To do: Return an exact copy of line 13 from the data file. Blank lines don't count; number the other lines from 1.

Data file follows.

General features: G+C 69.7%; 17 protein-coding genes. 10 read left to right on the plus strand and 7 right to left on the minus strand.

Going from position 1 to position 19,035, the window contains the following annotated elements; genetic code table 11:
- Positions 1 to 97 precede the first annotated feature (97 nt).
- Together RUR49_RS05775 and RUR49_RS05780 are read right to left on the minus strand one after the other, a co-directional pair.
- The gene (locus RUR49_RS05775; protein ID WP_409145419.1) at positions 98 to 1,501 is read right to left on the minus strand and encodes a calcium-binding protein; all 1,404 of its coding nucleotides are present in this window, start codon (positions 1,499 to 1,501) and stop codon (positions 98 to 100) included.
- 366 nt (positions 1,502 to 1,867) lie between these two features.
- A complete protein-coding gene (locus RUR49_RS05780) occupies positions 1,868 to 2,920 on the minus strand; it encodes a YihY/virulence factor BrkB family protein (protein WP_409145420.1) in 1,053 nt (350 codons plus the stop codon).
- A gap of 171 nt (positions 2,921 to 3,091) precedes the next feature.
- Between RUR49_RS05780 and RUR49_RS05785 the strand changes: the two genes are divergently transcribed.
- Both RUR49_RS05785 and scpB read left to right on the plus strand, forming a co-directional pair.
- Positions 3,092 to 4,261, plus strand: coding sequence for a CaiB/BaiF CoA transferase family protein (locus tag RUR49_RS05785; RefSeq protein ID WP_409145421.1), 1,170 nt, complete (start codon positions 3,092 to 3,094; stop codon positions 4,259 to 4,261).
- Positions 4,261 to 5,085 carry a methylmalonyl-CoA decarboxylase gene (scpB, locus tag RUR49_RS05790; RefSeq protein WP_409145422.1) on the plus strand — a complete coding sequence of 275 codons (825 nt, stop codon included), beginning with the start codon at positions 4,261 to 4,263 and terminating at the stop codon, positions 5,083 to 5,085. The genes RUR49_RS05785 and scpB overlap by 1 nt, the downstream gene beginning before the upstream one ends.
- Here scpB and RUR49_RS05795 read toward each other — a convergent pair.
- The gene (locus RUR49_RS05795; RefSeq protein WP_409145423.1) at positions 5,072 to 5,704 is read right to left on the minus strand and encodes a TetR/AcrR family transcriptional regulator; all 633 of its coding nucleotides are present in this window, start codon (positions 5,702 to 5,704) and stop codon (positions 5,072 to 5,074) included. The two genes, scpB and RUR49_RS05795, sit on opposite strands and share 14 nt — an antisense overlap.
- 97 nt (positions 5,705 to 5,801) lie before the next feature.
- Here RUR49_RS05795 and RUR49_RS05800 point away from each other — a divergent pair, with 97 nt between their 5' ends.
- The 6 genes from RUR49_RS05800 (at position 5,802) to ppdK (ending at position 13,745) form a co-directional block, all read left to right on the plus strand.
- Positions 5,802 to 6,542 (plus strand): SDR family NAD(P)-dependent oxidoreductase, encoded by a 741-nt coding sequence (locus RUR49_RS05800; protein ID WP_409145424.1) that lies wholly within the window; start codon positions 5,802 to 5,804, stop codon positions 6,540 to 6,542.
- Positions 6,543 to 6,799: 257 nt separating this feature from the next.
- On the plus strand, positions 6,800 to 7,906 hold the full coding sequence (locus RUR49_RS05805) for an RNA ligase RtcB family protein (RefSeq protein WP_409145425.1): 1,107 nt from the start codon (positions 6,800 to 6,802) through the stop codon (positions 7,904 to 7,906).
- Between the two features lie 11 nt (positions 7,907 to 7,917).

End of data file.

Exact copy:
- Here scpB and RUR49_RS05795 read toward each other — a convergent pair.